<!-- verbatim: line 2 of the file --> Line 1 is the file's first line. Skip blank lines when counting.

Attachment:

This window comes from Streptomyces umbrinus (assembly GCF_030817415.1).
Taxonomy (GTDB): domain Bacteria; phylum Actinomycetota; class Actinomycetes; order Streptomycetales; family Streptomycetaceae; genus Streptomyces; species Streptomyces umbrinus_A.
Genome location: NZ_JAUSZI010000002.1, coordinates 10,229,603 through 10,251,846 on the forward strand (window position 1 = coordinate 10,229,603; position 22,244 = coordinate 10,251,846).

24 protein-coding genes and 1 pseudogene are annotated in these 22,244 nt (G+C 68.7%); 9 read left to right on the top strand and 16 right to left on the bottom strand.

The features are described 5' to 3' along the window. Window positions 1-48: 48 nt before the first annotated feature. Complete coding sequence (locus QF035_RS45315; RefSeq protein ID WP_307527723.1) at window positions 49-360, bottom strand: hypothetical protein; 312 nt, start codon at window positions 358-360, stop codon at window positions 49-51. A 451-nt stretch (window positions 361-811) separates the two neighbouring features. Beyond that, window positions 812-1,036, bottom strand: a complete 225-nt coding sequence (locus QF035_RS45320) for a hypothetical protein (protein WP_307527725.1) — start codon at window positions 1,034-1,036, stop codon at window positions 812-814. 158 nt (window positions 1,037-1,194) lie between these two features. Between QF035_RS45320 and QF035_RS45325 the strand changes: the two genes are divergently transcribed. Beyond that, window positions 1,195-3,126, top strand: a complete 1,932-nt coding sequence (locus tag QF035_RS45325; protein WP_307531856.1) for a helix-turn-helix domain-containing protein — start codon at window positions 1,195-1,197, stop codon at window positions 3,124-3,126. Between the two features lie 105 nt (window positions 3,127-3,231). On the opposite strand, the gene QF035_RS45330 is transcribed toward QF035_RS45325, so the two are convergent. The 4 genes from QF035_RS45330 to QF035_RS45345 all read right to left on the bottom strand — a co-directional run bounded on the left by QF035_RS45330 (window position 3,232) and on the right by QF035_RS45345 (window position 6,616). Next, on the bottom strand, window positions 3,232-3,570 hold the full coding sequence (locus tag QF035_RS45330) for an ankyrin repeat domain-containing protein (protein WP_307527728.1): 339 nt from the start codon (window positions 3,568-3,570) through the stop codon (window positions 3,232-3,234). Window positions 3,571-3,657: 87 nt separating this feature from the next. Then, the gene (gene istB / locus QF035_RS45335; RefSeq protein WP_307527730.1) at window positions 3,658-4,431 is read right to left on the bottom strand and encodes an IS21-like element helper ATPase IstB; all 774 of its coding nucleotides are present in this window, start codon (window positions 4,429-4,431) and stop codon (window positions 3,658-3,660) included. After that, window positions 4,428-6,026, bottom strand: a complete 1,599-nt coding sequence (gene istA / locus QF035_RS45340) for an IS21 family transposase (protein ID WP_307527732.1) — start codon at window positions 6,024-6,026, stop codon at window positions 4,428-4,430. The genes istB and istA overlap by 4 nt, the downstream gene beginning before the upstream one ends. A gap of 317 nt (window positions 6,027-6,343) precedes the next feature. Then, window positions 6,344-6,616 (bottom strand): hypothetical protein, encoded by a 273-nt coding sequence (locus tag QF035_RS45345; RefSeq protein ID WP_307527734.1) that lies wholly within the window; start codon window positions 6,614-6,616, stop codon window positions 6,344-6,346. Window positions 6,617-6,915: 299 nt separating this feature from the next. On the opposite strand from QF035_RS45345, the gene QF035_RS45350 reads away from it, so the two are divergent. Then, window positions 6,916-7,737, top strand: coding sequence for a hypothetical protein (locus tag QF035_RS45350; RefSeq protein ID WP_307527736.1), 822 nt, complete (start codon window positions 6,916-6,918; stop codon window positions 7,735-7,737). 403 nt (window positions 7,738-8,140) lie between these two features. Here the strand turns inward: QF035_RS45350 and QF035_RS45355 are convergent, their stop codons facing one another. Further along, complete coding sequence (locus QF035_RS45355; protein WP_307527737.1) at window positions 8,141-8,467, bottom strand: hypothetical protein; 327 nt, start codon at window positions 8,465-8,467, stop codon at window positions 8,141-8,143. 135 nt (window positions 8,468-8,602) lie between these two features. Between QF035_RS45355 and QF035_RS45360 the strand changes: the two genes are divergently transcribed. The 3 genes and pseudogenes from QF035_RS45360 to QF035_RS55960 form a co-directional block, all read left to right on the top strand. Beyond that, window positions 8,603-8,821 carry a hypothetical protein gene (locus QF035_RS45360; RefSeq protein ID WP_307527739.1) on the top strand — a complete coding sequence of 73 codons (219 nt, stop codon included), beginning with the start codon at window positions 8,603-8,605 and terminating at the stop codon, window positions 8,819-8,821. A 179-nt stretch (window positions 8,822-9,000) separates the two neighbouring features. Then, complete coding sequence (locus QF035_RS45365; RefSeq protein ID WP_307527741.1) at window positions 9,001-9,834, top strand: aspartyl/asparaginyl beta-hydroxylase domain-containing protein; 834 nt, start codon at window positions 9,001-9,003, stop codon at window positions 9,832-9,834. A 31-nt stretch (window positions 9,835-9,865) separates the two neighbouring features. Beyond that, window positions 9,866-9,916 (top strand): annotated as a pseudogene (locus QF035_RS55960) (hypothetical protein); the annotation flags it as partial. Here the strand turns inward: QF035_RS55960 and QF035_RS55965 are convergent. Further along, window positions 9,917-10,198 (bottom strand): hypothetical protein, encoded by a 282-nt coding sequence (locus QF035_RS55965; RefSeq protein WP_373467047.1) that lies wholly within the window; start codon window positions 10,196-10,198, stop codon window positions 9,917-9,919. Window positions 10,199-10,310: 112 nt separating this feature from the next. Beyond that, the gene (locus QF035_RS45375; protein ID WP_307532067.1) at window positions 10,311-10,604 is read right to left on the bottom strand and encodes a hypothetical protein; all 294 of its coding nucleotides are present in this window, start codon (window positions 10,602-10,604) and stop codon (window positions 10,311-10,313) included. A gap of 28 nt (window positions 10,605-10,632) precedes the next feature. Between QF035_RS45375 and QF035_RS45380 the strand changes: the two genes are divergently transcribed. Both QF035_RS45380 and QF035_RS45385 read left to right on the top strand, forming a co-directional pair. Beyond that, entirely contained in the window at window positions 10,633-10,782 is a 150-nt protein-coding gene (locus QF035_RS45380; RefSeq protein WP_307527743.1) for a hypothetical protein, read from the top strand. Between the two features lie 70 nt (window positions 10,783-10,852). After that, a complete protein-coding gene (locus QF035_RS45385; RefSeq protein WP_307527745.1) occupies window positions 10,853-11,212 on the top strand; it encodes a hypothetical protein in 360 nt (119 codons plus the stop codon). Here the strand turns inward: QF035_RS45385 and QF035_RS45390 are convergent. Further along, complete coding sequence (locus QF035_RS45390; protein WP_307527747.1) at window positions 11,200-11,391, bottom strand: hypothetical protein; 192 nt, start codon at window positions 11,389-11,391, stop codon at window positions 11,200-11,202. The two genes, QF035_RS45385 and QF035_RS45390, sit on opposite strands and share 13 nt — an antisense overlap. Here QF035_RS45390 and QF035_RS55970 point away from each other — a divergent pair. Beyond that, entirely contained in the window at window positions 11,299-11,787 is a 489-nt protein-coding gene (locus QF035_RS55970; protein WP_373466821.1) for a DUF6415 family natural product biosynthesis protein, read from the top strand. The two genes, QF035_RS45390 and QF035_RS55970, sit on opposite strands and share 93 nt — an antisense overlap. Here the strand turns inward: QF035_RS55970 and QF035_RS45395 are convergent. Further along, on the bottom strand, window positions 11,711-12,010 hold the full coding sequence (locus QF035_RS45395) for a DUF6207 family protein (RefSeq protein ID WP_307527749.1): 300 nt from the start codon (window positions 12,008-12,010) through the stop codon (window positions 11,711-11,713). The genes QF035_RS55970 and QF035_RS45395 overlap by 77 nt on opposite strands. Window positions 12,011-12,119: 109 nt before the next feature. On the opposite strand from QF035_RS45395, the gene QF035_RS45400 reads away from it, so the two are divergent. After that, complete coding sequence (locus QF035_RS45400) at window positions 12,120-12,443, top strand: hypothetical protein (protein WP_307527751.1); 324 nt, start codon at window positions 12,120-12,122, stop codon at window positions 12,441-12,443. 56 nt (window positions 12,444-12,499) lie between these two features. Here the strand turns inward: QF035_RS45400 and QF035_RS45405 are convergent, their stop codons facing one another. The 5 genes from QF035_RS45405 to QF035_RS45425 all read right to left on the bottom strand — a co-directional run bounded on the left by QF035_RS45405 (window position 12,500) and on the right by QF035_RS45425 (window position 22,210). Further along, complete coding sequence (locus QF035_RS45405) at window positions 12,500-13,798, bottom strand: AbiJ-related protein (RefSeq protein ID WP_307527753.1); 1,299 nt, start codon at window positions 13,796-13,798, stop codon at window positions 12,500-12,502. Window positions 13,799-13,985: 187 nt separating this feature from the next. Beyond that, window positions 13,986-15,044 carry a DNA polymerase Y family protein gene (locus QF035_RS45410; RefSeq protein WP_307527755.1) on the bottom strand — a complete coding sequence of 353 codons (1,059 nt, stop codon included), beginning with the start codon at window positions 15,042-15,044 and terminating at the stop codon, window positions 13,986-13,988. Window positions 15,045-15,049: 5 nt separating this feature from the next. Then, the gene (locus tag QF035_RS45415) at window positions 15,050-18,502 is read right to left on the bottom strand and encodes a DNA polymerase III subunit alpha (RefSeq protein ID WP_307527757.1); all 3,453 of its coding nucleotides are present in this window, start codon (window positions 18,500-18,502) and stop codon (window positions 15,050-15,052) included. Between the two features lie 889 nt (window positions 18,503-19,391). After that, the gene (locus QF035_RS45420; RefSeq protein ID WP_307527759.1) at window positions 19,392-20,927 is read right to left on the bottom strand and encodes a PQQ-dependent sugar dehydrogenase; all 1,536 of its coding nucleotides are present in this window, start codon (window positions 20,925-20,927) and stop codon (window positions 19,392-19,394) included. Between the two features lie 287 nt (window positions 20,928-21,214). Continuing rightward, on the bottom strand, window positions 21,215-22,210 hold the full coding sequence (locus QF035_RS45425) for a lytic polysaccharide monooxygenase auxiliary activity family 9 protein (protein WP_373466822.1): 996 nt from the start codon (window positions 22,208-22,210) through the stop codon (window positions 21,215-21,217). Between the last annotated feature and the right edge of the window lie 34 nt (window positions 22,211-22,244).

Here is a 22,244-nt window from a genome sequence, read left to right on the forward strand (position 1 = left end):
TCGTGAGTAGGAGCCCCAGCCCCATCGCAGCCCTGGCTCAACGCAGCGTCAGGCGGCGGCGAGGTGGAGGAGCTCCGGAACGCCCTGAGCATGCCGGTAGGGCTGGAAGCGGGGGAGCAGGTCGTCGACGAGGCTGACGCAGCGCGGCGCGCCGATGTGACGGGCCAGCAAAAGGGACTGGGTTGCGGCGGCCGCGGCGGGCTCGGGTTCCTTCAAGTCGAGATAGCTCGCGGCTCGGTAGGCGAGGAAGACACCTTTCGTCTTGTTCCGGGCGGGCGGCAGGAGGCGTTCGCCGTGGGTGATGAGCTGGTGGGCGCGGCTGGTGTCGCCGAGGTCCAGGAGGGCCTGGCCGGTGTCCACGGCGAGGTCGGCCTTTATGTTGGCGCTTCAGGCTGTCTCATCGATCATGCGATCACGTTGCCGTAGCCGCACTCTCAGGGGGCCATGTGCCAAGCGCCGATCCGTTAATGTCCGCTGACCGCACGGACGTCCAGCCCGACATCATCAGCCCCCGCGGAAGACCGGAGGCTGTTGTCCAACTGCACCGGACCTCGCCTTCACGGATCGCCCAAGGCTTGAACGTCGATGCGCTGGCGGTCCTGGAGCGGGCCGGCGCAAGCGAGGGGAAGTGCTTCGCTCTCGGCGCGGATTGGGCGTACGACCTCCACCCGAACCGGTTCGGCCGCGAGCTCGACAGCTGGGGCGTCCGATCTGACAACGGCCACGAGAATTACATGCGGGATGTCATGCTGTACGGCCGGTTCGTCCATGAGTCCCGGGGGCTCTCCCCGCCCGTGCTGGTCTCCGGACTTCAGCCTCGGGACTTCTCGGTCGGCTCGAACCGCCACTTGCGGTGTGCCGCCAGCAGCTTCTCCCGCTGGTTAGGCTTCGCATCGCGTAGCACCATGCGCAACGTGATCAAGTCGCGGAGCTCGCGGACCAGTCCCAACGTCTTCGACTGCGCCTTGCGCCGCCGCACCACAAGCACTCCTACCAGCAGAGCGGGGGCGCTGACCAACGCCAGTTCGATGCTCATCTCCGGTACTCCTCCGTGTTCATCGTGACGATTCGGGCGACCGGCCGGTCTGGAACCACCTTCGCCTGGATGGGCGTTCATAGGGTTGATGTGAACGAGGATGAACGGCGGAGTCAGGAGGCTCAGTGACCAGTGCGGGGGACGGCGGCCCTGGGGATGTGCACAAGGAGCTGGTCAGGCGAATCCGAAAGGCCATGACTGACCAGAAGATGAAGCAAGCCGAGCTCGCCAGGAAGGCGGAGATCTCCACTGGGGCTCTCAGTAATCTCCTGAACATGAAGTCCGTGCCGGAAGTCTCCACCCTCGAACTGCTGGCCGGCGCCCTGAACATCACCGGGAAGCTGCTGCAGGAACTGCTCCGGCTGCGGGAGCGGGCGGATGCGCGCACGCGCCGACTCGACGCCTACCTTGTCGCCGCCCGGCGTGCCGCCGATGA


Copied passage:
Taxonomy (GTDB): domain Bacteria; phylum Actinomycetota; class Actinomycetes; order Streptomycetales; family Streptomycetaceae; genus Streptomyces; species Streptomyces umbrinus_A.